Dear Dr. Donohue: Do your readers a favor by telling them about Cushing's syndrome. It took six years before I was given a diagnosis. The delay cost me my job and my fiance.
I gained weight and had stretch marks all over. Doctors told me to lose weight by dieting and exercise. I did both, but continued to gain weight. Then my blood pressure rose.
Finally, a doctor, to whom I owe my life, came up with the correct diagnosis. I had an operation, and my life has changed for the better. -- P.A.
Dear P.A.: Cushing's syndrome is an overproduction of cortisone. People are surprised that they make cortisone. They think of it as a medicine. Our adrenal glands, sitting above the kidneys, turn out this hormone, which is essential to life.
At first, an overproduction of cortisone produces signs and symptoms that are quite subtle and go unrecognized. As time goes by, weight is gained, the face becomes round and red, the arms and legs remain thin, the chest and abdomen expand. The skin thins and is easily injured. Purple stretch marks appear. Menstrual irregularities occur. Women sprout facial hair. Muscles weaken, as do bones (osteoporosis). Blood sugar rises, and so does blood pressure. All of this comes from having too much cortisone.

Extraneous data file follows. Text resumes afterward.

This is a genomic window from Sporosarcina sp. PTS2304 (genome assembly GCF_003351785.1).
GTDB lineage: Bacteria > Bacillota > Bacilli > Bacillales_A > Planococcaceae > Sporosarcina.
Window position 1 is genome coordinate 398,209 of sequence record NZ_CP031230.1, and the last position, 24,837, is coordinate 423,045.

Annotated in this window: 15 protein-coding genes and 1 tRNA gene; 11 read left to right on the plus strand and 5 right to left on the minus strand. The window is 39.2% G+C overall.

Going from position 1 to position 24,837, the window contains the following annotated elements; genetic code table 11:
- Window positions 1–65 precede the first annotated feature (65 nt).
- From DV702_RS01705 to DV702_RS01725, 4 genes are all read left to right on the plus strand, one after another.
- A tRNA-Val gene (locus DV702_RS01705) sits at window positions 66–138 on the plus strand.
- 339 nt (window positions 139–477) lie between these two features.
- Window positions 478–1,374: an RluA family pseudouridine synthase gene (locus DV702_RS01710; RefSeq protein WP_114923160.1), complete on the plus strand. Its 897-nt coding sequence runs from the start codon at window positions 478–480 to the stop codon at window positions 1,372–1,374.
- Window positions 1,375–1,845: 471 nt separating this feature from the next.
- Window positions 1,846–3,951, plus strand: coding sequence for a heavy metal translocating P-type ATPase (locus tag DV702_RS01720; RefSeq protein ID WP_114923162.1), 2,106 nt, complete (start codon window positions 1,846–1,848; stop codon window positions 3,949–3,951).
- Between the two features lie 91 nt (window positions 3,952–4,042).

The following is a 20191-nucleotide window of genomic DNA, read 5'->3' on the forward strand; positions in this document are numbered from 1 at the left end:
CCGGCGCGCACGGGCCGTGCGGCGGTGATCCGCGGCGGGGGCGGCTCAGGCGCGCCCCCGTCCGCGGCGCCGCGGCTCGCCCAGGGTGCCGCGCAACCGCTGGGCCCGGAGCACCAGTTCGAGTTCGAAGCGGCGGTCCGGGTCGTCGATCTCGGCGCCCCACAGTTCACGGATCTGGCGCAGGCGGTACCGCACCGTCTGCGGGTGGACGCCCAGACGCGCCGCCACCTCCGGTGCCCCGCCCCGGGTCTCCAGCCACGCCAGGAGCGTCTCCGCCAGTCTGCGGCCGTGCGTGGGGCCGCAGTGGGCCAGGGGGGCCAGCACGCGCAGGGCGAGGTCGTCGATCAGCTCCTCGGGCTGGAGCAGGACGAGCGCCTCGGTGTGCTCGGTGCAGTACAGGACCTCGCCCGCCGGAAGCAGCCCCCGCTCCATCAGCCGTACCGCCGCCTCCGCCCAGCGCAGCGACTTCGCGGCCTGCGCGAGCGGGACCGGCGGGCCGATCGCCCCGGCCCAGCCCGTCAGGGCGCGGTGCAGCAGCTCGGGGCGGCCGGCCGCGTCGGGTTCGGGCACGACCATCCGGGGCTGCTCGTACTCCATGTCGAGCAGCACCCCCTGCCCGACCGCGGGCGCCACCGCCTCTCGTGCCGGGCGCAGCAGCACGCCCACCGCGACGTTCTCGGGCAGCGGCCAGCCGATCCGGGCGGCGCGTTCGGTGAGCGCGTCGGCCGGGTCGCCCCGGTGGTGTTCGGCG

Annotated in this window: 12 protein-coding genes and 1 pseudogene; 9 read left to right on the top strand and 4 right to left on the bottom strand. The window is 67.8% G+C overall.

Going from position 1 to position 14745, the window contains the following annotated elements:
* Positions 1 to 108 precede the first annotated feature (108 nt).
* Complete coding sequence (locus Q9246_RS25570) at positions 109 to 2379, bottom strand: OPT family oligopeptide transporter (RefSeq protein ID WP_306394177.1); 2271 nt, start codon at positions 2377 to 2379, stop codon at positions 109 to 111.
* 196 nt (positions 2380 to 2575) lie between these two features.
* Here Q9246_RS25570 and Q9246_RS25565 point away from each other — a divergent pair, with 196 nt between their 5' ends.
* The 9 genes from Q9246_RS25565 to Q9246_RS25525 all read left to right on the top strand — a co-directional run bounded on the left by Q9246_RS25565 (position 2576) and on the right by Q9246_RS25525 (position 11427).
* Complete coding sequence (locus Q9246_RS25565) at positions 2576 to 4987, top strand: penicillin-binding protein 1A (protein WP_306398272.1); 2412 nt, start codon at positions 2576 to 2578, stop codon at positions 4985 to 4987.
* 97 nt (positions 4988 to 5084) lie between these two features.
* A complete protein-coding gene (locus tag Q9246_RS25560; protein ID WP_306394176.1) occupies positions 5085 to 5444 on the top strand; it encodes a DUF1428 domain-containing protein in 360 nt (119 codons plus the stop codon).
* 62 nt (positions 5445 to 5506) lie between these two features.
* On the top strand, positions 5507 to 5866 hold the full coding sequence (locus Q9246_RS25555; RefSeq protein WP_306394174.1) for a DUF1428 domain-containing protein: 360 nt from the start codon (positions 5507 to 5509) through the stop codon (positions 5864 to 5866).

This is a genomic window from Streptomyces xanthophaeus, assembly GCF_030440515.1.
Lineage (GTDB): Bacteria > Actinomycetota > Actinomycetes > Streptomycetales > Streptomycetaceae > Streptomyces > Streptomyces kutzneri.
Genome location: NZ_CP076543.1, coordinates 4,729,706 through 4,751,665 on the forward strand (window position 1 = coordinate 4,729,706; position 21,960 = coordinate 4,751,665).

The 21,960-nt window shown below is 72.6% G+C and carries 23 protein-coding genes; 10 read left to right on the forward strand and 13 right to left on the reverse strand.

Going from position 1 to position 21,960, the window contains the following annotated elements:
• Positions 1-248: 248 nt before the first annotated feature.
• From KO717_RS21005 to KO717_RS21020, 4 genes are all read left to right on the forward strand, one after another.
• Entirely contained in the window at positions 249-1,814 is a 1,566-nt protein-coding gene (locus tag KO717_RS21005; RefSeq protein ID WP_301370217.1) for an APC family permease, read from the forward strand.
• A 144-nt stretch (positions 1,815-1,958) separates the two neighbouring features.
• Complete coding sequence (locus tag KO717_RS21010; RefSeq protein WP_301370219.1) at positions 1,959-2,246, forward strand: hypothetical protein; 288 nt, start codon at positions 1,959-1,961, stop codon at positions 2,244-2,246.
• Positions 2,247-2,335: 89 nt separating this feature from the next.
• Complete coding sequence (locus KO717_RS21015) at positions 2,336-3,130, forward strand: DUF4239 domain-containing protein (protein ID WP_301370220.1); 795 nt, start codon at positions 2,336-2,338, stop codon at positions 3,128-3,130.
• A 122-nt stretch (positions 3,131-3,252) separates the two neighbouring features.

The trouble can lie in either of two places, the pituitary gland on the underside of the brain, or the adrenal glands (above the kidneys) that make the hormone. The pituitary gland produces a hormone that stimulates adrenal-gland production of cortisone. Tumors of the adrenal gland, independent of the pituitary gland, can rev up their production of cortisone on their own. Most cases come from a small pituitary-gland tumor whose hormone stimulates the adrenal glands.
It's treated by turning off cortisone production. Surgery is the answer to both causes of Cushing's. With the pituitary gland, the approach can be through the nose or roof of the mouth to reach the pituitary gland and destroy the tumor. When the adrenal gland is the cause, surgery is more involved.